Testimony issued by the Government Accountability Office with an abstract that begins "GAO’s prior work has highlighted progress and challenges in various areas related to Border Patrol’s implementation of its 2004 National Strategy, which could provide insights as Border Patrol transitions to its 2012 Strategic Plan. Border Patrol officials stated that the 2012 Strategic Plan will rely on Border Patrol and federal, state, local, tribal, and international partners working together to use a risk-based approach to secure the border, and include the key elements of “Information, Integration, and Rapid Response” to achieve objectives. These elements were similar to those in the 2004 Strategy and GAO’s past work highlighted the progress and challenges the agency faced obtaining information necessary for border security; integrating security operations with partners; and mobilizing a rapid response to security threats. Border Patrol successfully used interagency forums and joint operations to counter threats, but challenges included assessing the benefits of border technology and infrastructure to, among other things, provide information on situational awareness. For example, in May 2010 GAO reported that the Department of Homeland Security’s (DHS) U.S. Customs and Border Protection (CBP) had not accounted for the effect of its investment in border fencing and infrastructure …
Date: May 8, 2012
Creator: United States. Government Accountability Office.
Object Type: Text
System: The UNT Digital Library
2020 Census: Additional Steps Are Needed to Build on Early Planning (open access)

2020 Census: Additional Steps Are Needed to Build on Early Planning

A letter report issued by the Government Accountability Office with an abstract that begins "The Census Bureau’s (Bureau) early planning and preparation efforts for the 2020 Census are consistent with most leading practices in each of the three management areas GAO reviewed. For example, with respect to its effort to transform its decennial organization, top Bureau leadership has been driving the transformation, and the agency has focused on a key set of principles as it begins to roll-out the strategy to staff. Furthermore, the Bureau has created a timeline to build momentum and show progress. At the same time, however, the amount of change-related activity the Bureau is considering as part of its reorganization of its decennial directorate may not be aligned with the resources the Bureau has allocated to plan, coordinate, and carry it out, and, as a result, the planned transformation efforts may not be sustainable or successful."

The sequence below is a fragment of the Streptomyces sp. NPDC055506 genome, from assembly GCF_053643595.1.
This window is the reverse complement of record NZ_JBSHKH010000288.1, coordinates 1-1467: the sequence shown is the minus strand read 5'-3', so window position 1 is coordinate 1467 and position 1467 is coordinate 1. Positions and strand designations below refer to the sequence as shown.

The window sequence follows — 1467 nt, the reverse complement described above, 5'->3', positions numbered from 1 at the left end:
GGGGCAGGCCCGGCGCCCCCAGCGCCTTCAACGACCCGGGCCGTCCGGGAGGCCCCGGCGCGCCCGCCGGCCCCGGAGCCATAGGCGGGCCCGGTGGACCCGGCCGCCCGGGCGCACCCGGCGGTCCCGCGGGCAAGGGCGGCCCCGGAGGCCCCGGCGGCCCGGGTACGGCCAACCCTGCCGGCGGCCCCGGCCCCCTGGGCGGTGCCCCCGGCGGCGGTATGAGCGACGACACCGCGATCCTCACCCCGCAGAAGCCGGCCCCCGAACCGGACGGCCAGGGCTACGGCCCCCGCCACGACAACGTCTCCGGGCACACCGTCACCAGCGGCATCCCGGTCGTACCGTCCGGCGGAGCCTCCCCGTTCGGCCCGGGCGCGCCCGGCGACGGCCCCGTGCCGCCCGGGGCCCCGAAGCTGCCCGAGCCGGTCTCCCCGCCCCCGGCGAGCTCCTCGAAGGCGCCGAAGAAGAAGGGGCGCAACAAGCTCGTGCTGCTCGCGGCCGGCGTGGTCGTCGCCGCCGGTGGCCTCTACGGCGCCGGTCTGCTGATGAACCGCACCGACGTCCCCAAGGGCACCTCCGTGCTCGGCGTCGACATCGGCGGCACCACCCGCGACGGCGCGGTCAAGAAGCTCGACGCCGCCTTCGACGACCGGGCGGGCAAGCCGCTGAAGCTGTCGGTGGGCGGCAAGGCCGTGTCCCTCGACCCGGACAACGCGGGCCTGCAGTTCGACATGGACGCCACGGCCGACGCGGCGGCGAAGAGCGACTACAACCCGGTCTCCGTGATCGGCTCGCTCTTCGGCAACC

Date: May 17, 2012
Creator: United States. Government Accountability Office.
Object Type: Report
System: The UNT Digital Library
Health Center Program: Improved Oversight Needed to Ensure Grantee Compliance with Requirements (open access)

Health Center Program: Improved Oversight Needed to Ensure Grantee Compliance with Requirements

A letter report issued by the Government Accountability Office with an abstract that begins "The Department of Health and Human Services’ (HHS) Health Resources and Services Administration (HRSA) relies on three main methods to oversee grantees’ compliance with the 19 key program requirements."
Date: May 29, 2012
Creator: United States. Government Accountability Office.
Object Type: Report
System: The UNT Digital Library
Indigent Defense: DOJ Could Increase Awareness of Eligible Funding and Better Determine the Extent to Which Funds Help Support This Purpose (open access)

Indigent Defense: DOJ Could Increase Awareness of Eligible Funding and Better Determine the Extent to Which Funds Help Support This Purpose

A letter report issued by the Government Accountability Office with an abstract that begins "The Department of Justice (DOJ) administered 13 grant programs from fiscal years 2005 through 2010 that recipients could use to support indigent defense, 4 of which required recipients to use all or part of the funding for this purpose. DOJ also provides training to indigent defense providers, among other things."
Date: May 9, 2012
Creator: United States. Government Accountability Office.
Object Type: Report
System: The UNT Digital Library